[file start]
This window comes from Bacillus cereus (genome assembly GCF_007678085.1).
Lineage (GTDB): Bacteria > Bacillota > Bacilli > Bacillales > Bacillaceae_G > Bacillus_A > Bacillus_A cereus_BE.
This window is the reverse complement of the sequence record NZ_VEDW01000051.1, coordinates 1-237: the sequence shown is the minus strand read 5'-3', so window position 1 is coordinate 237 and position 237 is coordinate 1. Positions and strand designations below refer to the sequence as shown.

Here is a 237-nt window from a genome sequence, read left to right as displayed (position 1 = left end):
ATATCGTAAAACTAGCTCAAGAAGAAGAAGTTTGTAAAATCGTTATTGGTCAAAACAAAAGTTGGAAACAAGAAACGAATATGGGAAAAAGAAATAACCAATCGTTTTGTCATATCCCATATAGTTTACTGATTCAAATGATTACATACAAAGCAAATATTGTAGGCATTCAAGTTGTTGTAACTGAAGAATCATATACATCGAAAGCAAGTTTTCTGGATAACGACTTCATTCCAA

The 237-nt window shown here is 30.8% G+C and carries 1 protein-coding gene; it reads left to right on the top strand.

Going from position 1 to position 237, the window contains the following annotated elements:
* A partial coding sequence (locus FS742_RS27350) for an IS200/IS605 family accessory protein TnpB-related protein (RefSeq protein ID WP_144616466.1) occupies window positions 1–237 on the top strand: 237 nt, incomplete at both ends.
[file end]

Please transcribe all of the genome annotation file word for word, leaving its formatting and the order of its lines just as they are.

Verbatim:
This window comes from Bacillus cereus (genome assembly GCF_007678085.1).
Lineage (GTDB): Bacteria > Bacillota > Bacilli > Bacillales > Bacillaceae_G > Bacillus_A > Bacillus_A cereus_BE.
This window is the reverse complement of the sequence record NZ_VEDW01000051.1, coordinates 1-237: the sequence shown is the minus strand read 5'-3', so window position 1 is coordinate 237 and position 237 is coordinate 1. Positions and strand designations below refer to the sequence as shown.

Here is a 237-nt window from a genome sequence, read left to right as displayed (position 1 = left end):
ATATCGTAAAACTAGCTCAAGAAGAAGAAGTTTGTAAAATCGTTATTGGTCAAAACAAAAGTTGGAAACAAGAAACGAATATGGGAAAAAGAAATAACCAATCGTTTTGTCATATCCCATATAGTTTACTGATTCAAATGATTACATACAAAGCAAATATTGTAGGCATTCAAGTTGTTGTAACTGAAGAATCATATACATCGAAAGCAAGTTTTCTGGATAACGACTTCATTCCAA

The 237-nt window shown here is 30.8% G+C and carries 1 protein-coding gene; it reads left to right on the top strand.

Going from position 1 to position 237, the window contains the following annotated elements:
* A partial coding sequence (locus FS742_RS27350) for an IS200/IS605 family accessory protein TnpB-related protein (RefSeq protein ID WP_144616466.1) occupies window positions 1–237 on the top strand: 237 nt, incomplete at both ends.